Students raise questions about Trump’s 1st year

Samuel Nusbaum, Contributing Writer

Whether it was for extra credit or for curiosity, students packed the University Ballroom of the Martin Luther King Jr. University Union to hear a discussion about President Donald Trump’s first year in office.

Dennis Malak, a member of the Charleston city council, and Kevin Anderson, a political science professor, led the discussion. From his use of social media to his attacks on the media and North Korea, students expressed their questions on notecards that became topics for the panelists to analyze.

Student Body President Luke Young was the moderator for the panel discussion and began it by directing the talks to Trump’s use of Twitter.

Anderson started with a response about the generational divide in reaction to Trump’s twitter habits.

Anderson said older generations expect the president to step in front of a podium and make announcements like past presidents have. He said younger people see the tweets and assume the details will come out later.

Anderson said any announcements on Twitter have been taken less seriously by all generations because of the limited amount of content that can be relayed because of the character limit Twitter imposes.

Even with these limits, the tweets put the American people in the mind of the president, Anderson said.

“I know what the president is thinking about,” Anderson said. “The president is thinking about tax cuts, the president is thinking about terrorism.”

Malak said the media gets frustrated with it because when they report on tweets there is nothing to elaborate on, except to say they happened and move on from there.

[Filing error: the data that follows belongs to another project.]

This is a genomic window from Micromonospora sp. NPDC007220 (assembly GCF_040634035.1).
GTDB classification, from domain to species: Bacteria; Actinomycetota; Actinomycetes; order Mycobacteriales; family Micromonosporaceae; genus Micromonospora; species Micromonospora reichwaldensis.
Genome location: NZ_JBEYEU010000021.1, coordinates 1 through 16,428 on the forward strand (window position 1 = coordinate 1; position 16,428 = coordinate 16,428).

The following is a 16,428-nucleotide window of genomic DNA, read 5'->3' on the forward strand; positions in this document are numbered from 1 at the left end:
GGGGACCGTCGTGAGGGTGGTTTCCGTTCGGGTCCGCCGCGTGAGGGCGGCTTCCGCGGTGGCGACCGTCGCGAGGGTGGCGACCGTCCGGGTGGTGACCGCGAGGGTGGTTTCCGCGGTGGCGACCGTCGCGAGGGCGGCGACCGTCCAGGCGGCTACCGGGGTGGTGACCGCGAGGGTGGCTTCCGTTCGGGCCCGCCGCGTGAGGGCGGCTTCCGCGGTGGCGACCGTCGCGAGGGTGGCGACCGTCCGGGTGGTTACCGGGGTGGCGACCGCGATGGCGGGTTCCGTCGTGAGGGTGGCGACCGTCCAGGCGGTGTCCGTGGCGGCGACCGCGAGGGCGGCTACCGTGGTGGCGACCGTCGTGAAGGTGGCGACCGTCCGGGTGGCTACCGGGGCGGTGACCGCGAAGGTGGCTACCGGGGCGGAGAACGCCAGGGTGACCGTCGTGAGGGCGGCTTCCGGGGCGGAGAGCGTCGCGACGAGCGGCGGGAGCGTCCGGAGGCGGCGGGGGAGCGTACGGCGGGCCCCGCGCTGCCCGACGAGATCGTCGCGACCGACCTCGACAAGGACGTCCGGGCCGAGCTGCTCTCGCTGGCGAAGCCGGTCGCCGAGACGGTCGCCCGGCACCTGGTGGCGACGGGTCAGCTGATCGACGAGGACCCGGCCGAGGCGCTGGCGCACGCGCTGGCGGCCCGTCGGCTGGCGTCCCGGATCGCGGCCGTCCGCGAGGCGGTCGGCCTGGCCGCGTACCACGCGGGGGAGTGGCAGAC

Regarding Trump’s attack on the media, Malak said it is important for the individual to check their news sources to make sure there is not misinformation being spread, especially on social media.

Malak said when determining news credibility people should ask, “Can they quote sources? Is it confirmed not just by the one outlet you like to look at, but by other outlets across the spectrum?”

Anderson said attacking the media and discrediting them is nothing new as far as politicians go. Besides President Trump, former President Bill Clinton aired his frustration with the media in an interview with Rolling Stone magazine. Anderson said just because a person does not like what the media may be saying, does not mean it is false.

Young segued the conversation into North Korea and the harsh words being exchanged with the U.S.

Anderson said the United States and North Korea never signed a peace treaty, only a cease-fire.

“We sort of did that cool thing where we reached the stalemate and the U.S. declared ‘we won’ and just went home,” Anderson said.  “It didn’t really resolve the situation.”

Malak said it is almost impossible to de-escalate the tension because North Koreans are told to hate America, but he did offer a possible starting point.

“If you want to stop it you have to get China involved. (Get) China and Russia (involved) because North Korea supplies a lot of their coal, so it is a major economic issue for those two countries,” Malak said.

Malak said he liked the topics that were covered as they were things on everyone’s mind. He said talking about social media and how the reactions to it change by demographics was a challenge.

Austin Mejdrich, a graduate student in political science, was glad North Korea came up in the panel, but said he was hoping to hear more about the economic side of things since the election.

“Events like these are good because everyone has an idea about these topics,” Mejdrich said.

Anderson said the discussion was important because it allowed students to become more involved in the issues of the day.

“If you did not know anything about these issues, we gave a good overview,” he said.

Samuel Nusbaum can be reached at

581-2812 or at [email protected]